visitation and victory
young faculty members early in their careers, and recipients were
therefore to be selected from the ranks of assistant professor and
instructor. In 1970–71 Assistant Professor of Anthro pology David
Evans and Assistant Professor of Politics Jon Reinhardt were cho-
sen for this distinction.
Members of the College Faculty were still divided about any
expansion of programs within the Graduate School. A committee
appointed by President Scales had recommended extreme caution,
and Scales himself had reiterated his own doubts (“we should not
strip ourselves of our [undergraduate] strength to have a relatively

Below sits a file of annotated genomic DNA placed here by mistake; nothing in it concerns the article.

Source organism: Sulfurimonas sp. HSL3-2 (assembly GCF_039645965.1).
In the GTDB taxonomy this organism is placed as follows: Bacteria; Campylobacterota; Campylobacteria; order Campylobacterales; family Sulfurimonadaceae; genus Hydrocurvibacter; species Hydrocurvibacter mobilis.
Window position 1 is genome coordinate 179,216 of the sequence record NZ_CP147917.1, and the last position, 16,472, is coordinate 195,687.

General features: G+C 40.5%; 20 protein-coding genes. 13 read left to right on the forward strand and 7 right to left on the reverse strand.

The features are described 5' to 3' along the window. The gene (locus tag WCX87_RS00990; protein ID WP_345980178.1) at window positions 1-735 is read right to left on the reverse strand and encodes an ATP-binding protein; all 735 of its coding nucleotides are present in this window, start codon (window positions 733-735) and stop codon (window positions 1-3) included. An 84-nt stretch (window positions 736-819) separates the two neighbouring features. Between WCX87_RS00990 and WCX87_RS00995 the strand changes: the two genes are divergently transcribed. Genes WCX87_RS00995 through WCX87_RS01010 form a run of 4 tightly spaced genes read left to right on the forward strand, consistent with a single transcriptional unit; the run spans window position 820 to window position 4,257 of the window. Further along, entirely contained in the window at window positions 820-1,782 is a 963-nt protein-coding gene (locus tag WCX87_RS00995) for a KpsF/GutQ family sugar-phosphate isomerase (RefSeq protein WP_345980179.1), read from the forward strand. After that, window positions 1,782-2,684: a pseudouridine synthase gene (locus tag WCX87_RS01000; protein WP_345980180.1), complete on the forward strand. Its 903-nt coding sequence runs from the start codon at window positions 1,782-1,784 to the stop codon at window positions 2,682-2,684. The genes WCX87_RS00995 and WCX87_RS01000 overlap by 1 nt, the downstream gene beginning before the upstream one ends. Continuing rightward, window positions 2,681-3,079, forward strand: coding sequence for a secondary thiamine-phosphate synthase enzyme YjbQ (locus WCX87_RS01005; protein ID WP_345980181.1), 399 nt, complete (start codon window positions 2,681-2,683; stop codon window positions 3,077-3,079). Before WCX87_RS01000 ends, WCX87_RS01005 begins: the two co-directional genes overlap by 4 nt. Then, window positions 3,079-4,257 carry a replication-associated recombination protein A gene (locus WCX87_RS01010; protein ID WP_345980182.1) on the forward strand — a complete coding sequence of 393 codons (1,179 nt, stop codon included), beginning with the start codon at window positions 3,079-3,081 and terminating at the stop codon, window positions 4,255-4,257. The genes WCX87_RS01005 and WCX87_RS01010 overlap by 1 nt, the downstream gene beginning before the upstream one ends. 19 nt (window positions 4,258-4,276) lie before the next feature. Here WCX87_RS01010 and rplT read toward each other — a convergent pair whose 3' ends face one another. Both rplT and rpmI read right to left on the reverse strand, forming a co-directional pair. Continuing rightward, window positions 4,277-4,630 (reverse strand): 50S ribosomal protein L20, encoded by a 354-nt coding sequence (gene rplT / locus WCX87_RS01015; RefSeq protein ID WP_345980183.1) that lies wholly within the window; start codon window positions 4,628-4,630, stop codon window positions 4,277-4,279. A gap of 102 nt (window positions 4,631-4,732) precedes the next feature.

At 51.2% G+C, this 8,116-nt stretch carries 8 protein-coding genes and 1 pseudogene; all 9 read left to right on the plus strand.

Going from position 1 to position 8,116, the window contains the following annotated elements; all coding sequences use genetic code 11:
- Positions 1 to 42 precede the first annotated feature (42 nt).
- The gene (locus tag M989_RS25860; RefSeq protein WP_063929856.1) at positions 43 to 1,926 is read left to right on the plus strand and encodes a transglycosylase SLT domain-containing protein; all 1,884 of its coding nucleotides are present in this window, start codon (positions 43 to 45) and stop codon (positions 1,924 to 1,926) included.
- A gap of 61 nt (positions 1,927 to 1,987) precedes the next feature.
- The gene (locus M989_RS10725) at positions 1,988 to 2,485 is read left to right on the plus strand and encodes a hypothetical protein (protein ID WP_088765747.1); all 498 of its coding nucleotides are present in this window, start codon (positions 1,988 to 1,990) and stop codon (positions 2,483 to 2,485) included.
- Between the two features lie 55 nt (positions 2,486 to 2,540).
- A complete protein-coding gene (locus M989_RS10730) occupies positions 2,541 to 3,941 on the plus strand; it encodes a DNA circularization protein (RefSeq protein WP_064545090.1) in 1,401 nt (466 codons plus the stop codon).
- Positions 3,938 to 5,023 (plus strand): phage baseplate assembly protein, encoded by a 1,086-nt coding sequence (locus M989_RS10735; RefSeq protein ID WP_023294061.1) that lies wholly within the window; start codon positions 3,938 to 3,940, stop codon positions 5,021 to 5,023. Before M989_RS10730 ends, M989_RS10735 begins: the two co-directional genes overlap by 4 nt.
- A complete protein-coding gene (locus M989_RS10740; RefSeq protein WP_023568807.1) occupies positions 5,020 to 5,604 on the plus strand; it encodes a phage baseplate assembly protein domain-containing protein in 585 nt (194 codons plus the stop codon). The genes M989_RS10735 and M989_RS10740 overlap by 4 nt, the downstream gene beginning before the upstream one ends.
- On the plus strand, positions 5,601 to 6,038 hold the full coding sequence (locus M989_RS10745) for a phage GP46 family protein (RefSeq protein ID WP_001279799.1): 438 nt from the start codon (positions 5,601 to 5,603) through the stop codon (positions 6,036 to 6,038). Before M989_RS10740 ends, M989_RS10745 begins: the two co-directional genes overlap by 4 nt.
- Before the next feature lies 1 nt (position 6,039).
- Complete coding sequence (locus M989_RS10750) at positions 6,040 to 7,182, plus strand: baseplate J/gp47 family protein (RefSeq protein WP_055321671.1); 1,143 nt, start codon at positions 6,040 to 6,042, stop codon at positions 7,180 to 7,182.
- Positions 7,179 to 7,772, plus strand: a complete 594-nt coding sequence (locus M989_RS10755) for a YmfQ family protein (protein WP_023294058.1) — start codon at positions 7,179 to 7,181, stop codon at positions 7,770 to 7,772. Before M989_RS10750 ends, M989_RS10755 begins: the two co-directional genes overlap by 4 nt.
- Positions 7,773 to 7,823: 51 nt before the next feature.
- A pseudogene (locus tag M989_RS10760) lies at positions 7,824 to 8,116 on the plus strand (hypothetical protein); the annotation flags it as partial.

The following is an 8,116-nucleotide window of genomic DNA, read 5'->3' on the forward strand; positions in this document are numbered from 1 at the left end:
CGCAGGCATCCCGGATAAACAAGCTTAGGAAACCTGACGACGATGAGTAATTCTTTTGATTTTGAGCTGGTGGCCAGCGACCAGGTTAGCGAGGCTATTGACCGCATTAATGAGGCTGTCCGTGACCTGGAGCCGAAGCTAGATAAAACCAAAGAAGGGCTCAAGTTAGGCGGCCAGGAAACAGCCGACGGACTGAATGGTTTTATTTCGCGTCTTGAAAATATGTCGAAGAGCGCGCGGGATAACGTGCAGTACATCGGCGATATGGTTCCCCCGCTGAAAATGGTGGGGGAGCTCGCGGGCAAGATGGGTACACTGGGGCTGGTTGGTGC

weak graduate department”). Moreover, Graduate School Dean
Stroupe had spoken of a nation-wide financial crisis in graduate
education. But the Graduate Faculty approved Ph.D. programs in
chemistry and physics to begin as early as 1972 (the biology Ph.D.
program had already begun enrolling students in 1970), qualifying
their position by specifying that “no additional money” would be
provided. The College Faculty subsequently scheduled a vote on not
approving any new Ph.D. programs at this time. In an atmosphere
of controversy, following intelligent presentations on both sides,
members of the faculty proved to be evenly divided (61 to 61), and
the proposal to try to overturn the decision of the Graduate Faculty,
requiring majority approval, was defeated.
David Evans Jon Reinhardt
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